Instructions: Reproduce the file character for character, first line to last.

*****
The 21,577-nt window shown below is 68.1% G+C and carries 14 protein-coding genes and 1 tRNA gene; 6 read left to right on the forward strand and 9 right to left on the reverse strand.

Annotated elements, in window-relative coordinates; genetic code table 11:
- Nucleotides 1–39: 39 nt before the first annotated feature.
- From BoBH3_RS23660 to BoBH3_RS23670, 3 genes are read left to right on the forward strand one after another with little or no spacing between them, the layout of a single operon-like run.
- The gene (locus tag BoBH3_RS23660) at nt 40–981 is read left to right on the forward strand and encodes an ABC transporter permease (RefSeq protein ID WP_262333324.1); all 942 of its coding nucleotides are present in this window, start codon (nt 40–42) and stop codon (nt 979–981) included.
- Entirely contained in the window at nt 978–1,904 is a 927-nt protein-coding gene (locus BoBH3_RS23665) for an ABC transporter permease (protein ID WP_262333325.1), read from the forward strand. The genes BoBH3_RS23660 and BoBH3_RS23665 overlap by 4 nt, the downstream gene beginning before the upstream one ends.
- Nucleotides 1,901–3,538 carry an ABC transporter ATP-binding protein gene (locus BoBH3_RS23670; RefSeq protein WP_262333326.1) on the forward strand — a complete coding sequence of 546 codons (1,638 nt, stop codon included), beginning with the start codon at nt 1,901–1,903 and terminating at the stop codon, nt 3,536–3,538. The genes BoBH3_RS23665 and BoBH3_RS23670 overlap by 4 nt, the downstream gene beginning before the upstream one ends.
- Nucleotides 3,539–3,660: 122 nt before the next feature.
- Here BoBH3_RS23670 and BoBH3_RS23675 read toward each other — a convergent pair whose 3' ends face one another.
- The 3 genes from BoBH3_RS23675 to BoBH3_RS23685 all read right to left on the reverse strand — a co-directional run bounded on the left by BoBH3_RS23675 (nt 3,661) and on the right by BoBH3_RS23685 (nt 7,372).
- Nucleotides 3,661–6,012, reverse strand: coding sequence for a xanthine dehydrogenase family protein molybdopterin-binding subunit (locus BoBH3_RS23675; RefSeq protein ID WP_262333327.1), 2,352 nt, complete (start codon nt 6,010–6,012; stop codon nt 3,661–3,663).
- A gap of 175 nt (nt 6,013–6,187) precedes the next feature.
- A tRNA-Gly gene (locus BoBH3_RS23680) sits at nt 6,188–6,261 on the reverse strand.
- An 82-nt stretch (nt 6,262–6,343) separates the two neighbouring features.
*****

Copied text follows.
The 21,577-nt window shown below is 68.1% G+C and carries 14 protein-coding genes and 1 tRNA gene; 6 read left to right on the forward strand and 9 right to left on the reverse strand.

Annotated elements, in window-relative coordinates; genetic code table 11:
- Nucleotides 1–39: 39 nt before the first annotated feature.
- From BoBH3_RS23660 to BoBH3_RS23670, 3 genes are read left to right on the forward strand one after another with little or no spacing between them, the layout of a single operon-like run.
- The gene (locus tag BoBH3_RS23660) at nt 40–981 is read left to right on the forward strand and encodes an ABC transporter permease (RefSeq protein ID WP_262333324.1); all 942 of its coding nucleotides are present in this window, start codon (nt 40–42) and stop codon (nt 979–981) included.
- Entirely contained in the window at nt 978–1,904 is a 927-nt protein-coding gene (locus BoBH3_RS23665) for an ABC transporter permease (protein ID WP_262333325.1), read from the forward strand. The genes BoBH3_RS23660 and BoBH3_RS23665 overlap by 4 nt, the downstream gene beginning before the upstream one ends.
- Nucleotides 1,901–3,538 carry an ABC transporter ATP-binding protein gene (locus BoBH3_RS23670; RefSeq protein WP_262333326.1) on the forward strand — a complete coding sequence of 546 codons (1,638 nt, stop codon included), beginning with the start codon at nt 1,901–1,903 and terminating at the stop codon, nt 3,536–3,538. The genes BoBH3_RS23665 and BoBH3_RS23670 overlap by 4 nt, the downstream gene beginning before the upstream one ends.
- Nucleotides 3,539–3,660: 122 nt before the next feature.
- Here BoBH3_RS23670 and BoBH3_RS23675 read toward each other — a convergent pair whose 3' ends face one another.
- The 3 genes from BoBH3_RS23675 to BoBH3_RS23685 all read right to left on the reverse strand — a co-directional run bounded on the left by BoBH3_RS23675 (nt 3,661) and on the right by BoBH3_RS23685 (nt 7,372).
- Nucleotides 3,661–6,012, reverse strand: coding sequence for a xanthine dehydrogenase family protein molybdopterin-binding subunit (locus BoBH3_RS23675; RefSeq protein ID WP_262333327.1), 2,352 nt, complete (start codon nt 6,010–6,012; stop codon nt 3,661–3,663).
- A gap of 175 nt (nt 6,013–6,187) precedes the next feature.
- A tRNA-Gly gene (locus BoBH3_RS23680) sits at nt 6,188–6,261 on the reverse strand.
- An 82-nt stretch (nt 6,262–6,343) separates the two neighbouring features.